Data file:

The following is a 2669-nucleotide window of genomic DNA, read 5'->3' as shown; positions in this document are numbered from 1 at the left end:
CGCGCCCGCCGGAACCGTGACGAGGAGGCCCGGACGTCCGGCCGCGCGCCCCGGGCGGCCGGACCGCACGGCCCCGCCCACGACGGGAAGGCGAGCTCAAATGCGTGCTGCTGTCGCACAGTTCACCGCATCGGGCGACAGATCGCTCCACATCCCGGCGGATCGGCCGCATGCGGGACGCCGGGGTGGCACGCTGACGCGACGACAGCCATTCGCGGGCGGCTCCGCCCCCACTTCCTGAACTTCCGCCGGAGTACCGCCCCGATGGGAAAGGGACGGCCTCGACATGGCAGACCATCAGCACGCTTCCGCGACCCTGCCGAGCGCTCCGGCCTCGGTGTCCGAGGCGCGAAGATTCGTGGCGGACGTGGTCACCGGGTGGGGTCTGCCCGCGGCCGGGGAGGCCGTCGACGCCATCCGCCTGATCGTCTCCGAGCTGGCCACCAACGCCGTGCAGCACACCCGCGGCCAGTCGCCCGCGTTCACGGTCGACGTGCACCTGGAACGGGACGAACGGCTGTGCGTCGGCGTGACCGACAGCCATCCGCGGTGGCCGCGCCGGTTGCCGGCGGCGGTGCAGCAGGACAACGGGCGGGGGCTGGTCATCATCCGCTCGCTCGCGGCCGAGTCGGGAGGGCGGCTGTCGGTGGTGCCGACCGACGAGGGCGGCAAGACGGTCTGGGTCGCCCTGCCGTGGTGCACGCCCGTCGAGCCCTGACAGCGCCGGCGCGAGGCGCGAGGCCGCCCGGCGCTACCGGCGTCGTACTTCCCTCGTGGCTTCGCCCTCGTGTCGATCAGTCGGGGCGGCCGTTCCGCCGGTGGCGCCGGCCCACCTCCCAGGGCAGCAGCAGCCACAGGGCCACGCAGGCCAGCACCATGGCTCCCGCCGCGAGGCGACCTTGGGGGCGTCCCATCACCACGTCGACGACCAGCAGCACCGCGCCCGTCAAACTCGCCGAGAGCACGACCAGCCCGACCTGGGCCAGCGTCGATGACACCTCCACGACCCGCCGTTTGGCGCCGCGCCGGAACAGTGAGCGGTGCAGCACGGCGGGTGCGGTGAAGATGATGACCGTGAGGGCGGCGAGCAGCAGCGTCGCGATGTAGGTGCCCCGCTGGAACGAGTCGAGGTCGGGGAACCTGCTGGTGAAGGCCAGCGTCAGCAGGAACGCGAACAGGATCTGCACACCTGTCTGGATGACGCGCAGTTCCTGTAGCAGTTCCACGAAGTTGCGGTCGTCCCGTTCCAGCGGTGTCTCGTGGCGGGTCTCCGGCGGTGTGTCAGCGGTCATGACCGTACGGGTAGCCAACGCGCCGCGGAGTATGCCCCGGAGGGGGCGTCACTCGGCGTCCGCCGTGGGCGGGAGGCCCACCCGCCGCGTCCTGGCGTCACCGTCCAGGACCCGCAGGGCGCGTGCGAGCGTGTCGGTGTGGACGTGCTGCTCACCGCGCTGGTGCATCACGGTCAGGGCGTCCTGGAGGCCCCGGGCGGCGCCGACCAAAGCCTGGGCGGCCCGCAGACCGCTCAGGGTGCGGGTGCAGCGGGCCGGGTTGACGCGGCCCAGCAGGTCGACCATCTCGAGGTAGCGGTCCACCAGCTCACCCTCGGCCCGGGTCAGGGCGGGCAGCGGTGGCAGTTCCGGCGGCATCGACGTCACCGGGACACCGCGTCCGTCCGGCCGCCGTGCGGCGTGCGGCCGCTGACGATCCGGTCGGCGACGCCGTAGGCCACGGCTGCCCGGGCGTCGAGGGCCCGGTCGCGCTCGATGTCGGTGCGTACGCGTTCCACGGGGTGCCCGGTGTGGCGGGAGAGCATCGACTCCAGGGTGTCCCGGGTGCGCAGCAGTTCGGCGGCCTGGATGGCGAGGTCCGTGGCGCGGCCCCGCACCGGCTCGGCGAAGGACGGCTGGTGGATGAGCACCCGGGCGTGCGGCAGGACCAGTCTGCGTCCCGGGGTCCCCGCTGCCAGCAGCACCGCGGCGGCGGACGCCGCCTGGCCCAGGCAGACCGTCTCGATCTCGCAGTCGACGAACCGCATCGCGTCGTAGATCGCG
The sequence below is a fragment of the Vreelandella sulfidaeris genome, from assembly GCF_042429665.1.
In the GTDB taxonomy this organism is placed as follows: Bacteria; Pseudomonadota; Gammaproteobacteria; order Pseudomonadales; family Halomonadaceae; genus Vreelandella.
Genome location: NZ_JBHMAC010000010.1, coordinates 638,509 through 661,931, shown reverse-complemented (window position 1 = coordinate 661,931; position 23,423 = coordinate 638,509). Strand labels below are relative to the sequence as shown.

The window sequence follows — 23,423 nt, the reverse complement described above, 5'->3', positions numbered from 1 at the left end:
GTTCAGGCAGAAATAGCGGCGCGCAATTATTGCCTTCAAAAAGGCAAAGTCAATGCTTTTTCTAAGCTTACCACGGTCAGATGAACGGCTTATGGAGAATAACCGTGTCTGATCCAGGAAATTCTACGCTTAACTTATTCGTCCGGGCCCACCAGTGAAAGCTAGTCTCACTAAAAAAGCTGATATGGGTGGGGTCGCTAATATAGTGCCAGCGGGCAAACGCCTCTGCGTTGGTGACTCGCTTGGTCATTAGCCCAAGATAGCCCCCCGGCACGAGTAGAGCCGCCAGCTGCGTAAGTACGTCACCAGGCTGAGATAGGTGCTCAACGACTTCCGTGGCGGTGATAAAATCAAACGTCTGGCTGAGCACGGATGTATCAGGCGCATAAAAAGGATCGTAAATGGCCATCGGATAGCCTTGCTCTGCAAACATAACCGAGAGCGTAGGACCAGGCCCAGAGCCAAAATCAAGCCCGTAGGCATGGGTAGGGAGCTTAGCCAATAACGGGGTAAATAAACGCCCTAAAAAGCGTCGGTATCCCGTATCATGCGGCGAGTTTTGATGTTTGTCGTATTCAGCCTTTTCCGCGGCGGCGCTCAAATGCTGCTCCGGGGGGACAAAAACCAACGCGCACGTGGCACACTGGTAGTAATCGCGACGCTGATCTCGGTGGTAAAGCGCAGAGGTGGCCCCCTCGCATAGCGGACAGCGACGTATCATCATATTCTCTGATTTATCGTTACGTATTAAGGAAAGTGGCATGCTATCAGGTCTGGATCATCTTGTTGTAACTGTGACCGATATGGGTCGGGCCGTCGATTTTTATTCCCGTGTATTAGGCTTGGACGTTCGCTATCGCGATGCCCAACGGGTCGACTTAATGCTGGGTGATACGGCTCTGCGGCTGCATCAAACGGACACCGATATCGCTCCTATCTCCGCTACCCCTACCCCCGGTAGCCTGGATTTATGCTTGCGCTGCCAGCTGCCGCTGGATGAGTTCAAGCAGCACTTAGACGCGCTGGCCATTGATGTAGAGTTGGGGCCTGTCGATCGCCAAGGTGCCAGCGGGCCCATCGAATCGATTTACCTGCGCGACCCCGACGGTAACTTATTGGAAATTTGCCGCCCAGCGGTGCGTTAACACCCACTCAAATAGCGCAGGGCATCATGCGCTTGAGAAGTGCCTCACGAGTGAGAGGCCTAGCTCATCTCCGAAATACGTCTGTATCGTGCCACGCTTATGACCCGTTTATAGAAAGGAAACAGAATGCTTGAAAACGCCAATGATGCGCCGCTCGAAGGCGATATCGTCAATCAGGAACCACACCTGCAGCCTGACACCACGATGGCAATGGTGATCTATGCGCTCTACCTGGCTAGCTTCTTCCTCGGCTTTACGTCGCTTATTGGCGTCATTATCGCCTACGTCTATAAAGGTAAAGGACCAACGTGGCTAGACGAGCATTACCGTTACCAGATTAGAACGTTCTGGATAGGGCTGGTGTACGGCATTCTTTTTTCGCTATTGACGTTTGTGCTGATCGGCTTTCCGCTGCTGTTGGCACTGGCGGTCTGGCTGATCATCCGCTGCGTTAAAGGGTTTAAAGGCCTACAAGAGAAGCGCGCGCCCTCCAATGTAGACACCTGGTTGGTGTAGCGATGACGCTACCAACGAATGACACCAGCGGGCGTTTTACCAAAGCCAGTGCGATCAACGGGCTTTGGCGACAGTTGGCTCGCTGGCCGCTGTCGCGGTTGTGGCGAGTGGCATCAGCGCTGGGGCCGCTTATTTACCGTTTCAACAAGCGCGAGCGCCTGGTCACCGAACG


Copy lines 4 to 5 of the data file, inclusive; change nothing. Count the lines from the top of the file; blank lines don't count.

In the GTDB taxonomy this organism is placed as follows: Bacteria; Pseudomonadota; Gammaproteobacteria; order Pseudomonadales; family Halomonadaceae; genus Vreelandella.
Genome location: NZ_JBHMAC010000010.1, coordinates 638,509 through 661,931, shown reverse-complemented (window position 1 = coordinate 661,931; position 23,423 = coordinate 638,509). Strand labels below are relative to the sequence as shown.